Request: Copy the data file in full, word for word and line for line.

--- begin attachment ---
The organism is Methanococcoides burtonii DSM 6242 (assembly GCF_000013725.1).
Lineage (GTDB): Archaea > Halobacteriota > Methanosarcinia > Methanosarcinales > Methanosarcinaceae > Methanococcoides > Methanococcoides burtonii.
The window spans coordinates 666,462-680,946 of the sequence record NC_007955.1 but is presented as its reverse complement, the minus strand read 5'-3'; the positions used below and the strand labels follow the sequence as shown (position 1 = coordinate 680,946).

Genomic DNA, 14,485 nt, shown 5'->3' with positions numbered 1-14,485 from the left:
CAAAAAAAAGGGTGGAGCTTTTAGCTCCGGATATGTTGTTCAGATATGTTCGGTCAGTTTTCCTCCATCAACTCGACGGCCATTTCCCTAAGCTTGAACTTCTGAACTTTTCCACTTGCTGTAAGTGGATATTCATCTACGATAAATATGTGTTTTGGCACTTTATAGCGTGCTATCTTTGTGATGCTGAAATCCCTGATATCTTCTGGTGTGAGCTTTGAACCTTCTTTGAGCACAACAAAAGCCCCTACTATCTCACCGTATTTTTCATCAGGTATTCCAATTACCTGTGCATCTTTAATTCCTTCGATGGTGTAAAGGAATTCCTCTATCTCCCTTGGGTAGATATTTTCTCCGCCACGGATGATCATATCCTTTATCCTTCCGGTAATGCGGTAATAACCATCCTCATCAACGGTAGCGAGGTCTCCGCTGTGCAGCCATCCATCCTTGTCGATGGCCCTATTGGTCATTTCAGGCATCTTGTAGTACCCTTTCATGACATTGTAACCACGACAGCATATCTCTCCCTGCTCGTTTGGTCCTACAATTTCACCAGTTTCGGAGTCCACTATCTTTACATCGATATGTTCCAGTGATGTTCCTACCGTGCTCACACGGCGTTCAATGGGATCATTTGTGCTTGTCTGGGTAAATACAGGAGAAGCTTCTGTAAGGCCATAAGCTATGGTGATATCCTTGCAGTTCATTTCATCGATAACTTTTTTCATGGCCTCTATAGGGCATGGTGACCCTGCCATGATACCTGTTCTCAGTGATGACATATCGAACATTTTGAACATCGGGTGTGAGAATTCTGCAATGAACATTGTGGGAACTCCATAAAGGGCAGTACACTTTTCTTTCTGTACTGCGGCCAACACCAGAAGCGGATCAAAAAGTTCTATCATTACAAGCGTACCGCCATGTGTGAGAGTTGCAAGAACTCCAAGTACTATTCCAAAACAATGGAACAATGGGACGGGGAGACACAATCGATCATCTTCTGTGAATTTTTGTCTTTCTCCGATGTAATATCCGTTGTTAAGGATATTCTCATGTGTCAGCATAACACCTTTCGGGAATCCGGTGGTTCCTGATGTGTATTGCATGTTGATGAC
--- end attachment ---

The organism is Methanococcoides burtonii DSM 6242 (assembly GCF_000013725.1).
Lineage (GTDB): Archaea > Halobacteriota > Methanosarcinia > Methanosarcinales > Methanosarcinaceae > Methanococcoides > Methanococcoides burtonii.
The window spans coordinates 666,462-680,946 of the sequence record NC_007955.1 but is presented as its reverse complement, the minus strand read 5'-3'; the positions used below and the strand labels follow the sequence as shown (position 1 = coordinate 680,946).

Genomic DNA, 14,485 nt, shown 5'->3' with positions numbered 1-14,485 from the left:
CAAAAAAAAGGGTGGAGCTTTTAGCTCCGGATATGTTGTTCAGATATGTTCGGTCAGTTTTCCTCCATCAACTCGACGGCCATTTCCCTAAGCTTGAACTTCTGAACTTTTCCACTTGCTGTAAGTGGATATTCATCTACGATAAATATGTGTTTTGGCACTTTATAGCGTGCTATCTTTGTGATGCTGAAATCCCTGATATCTTCTGGTGTGAGCTTTGAACCTTCTTTGAGCACAACAAAAGCCCCTACTATCTCACCGTATTTTTCATCAGGTATTCCAATTACCTGTGCATCTTTAATTCCTTCGATGGTGTAAAGGAATTCCTCTATCTCCCTTGGGTAGATATTTTCTCCGCCACGGATGATCATATCCTTTATCCTTCCGGTAATGCGGTAATAACCATCCTCATCAACGGTAGCGAGGTCTCCGCTGTGCAGCCATCCATCCTTGTCGATGGCCCTATTGGTCATTTCAGGCATCTTGTAGTACCCTTTCATGACATTGTAACCACGACAGCATATCTCTCCCTGCTCGTTTGGTCCTACAATTTCACCAGTTTCGGAGTCCACTATCTTTACATCGATATGTTCCAGTGATGTTCCTACCGTGCTCACACGGCGTTCAATGGGATCATTTGTGCTTGTCTGGGTAAATACAGGAGAAGCTTCTGTAAGGCCATAAGCTATGGTGATATCCTTGCAGTTCATTTCATCGATAACTTTTTTCATGGCCTCTATAGGGCATGGTGACCCTGCCATGATACCTGTTCTCAGTGATGACATATCGAACATTTTGAACATCGGGTGTGAGAATTCTGCAATGAACATTGTGGGAACTCCATAAAGGGCAGTACACTTTTCTTTCTGTACTGCGGCCAACACCAGAAGCGGATCAAAAAGTTCTATCATTACAAGCGTACCGCCATGTGTGAGAGTTGCAAGAACTCCAAGTACTATTCCAAAACAATGGAACAATGGGACGGGGAGACACAATCGATCATCTTCTGTGAATTTTTGTCTTTCTCCGATGTAATATCCGTTGTTAAGGATATTCTCATGTGTCAGCATAACACCTTTCGGGAATCCGGTGGTTCCTGATGTGTATTGCATGTTGATGAC